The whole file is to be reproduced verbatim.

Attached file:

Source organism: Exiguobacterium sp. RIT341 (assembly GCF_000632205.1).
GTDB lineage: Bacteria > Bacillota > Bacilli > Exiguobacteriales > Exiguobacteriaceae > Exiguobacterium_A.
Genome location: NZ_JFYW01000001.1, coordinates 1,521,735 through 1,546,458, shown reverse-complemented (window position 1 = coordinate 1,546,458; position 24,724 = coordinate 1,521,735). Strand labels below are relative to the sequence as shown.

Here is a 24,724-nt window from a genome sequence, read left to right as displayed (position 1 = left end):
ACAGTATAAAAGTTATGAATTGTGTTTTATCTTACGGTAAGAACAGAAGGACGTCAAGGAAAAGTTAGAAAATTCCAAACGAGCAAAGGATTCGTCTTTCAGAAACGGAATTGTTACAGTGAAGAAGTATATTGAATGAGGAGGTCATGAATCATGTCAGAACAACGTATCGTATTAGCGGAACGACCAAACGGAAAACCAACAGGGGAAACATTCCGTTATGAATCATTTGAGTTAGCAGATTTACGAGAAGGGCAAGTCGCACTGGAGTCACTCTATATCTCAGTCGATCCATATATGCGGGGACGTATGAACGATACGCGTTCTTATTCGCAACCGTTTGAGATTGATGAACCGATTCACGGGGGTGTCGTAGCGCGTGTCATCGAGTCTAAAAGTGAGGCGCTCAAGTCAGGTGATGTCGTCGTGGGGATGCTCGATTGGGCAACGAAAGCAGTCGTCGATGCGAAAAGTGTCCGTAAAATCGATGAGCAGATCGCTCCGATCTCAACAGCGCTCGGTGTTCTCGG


Source organism: Exiguobacterium sp. RIT341 (assembly GCF_000632205.1).
GTDB lineage: Bacteria > Bacillota > Bacilli > Exiguobacteriales > Exiguobacteriaceae > Exiguobacterium_A.
Genome location: NZ_JFYW01000001.1, coordinates 1,521,735 through 1,546,458, shown reverse-complemented (window position 1 = coordinate 1,546,458; position 24,724 = coordinate 1,521,735). Strand labels below are relative to the sequence as shown.

Here is a 24,724-nt window from a genome sequence, read left to right as displayed (position 1 = left end):
ACAGTATAAAAGTTATGAATTGTGTTTTATCTTACGGTAAGAACAGAAGGACGTCAAGGAAAAGTTAGAAAATTCCAAACGAGCAAAGGATTCGTCTTTCAGAAACGGAATTGTTACAGTGAAGAAGTATATTGAATGAGGAGGTCATGAATCATGTCAGAACAACGTATCGTATTAGCGGAACGACCAAACGGAAAACCAACAGGGGAAACATTCCGTTATGAATCATTTGAGTTAGCAGATTTACGAGAAGGGCAAGTCGCACTGGAGTCACTCTATATCTCAGTCGATCCATATATGCGGGGACGTATGAACGATACGCGTTCTTATTCGCAACCGTTTGAGATTGATGAACCGATTCACGGGGGTGTCGTAGCGCGTGTCATCGAGTCTAAAAGTGAGGCGCTCAAGTCAGGTGATGTCGTCGTGGGGATGCTCGATTGGGCAACGAAAGCAGTCGTCGATGCGAAAAGTGTCCGTAAAATCGATGAGCAGATCGCTCCGATCTCAACAGCGCTCGGTGTTCTCGG